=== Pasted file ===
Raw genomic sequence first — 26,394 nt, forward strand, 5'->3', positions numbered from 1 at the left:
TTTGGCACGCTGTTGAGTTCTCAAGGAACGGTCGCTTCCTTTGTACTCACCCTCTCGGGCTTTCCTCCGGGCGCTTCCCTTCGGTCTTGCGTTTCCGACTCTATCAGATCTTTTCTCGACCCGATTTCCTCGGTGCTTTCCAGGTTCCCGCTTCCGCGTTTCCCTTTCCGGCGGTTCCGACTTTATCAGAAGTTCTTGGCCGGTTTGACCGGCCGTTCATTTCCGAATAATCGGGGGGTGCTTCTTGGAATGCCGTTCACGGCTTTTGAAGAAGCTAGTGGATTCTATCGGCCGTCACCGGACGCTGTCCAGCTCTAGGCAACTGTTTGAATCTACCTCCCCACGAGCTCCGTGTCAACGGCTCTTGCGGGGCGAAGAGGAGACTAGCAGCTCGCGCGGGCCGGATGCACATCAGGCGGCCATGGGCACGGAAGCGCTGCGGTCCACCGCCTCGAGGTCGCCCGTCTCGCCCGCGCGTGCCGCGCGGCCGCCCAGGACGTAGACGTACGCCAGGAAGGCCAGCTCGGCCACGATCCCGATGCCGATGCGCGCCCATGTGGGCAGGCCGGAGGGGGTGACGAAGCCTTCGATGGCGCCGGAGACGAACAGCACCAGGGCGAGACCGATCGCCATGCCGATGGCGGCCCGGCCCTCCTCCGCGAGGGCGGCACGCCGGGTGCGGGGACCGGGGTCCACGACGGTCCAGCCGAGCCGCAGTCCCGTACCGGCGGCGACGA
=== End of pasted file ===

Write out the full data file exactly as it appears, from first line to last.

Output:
Raw genomic sequence first — 26,394 nt, forward strand, 5'->3', positions numbered from 1 at the left:
TTTGGCACGCTGTTGAGTTCTCAAGGAACGGTCGCTTCCTTTGTACTCACCCTCTCGGGCTTTCCTCCGGGCGCTTCCCTTCGGTCTTGCGTTTCCGACTCTATCAGATCTTTTCTCGACCCGATTTCCTCGGTGCTTTCCAGGTTCCCGCTTCCGCGTTTCCCTTTCCGGCGGTTCCGACTTTATCAGAAGTTCTTGGCCGGTTTGACCGGCCGTTCATTTCCGAATAATCGGGGGGTGCTTCTTGGAATGCCGTTCACGGCTTTTGAAGAAGCTAGTGGATTCTATCGGCCGTCACCGGACGCTGTCCAGCTCTAGGCAACTGTTTGAATCTACCTCCCCACGAGCTCCGTGTCAACGGCTCTTGCGGGGCGAAGAGGAGACTAGCAGCTCGCGCGGGCCGGATGCACATCAGGCGGCCATGGGCACGGAAGCGCTGCGGTCCACCGCCTCGAGGTCGCCCGTCTCGCCCGCGCGTGCCGCGCGGCCGCCCAGGACGTAGACGTACGCCAGGAAGGCCAGCTCGGCCACGATCCCGATGCCGATGCGCGCCCATGTGGGCAGGCCGGAGGGGGTGACGAAGCCTTCGATGGCGCCGGAGACGAACAGCACCAGGGCGAGACCGATCGCCATGCCGATGGCGGCCCGGCCCTCCTCCGCGAGGGCGGCACGCCGGGTGCGGGGACCGGGGTCCACGACGGTCCAGCCGAGCCGCAGTCCCGTACCGGCGGCGACGA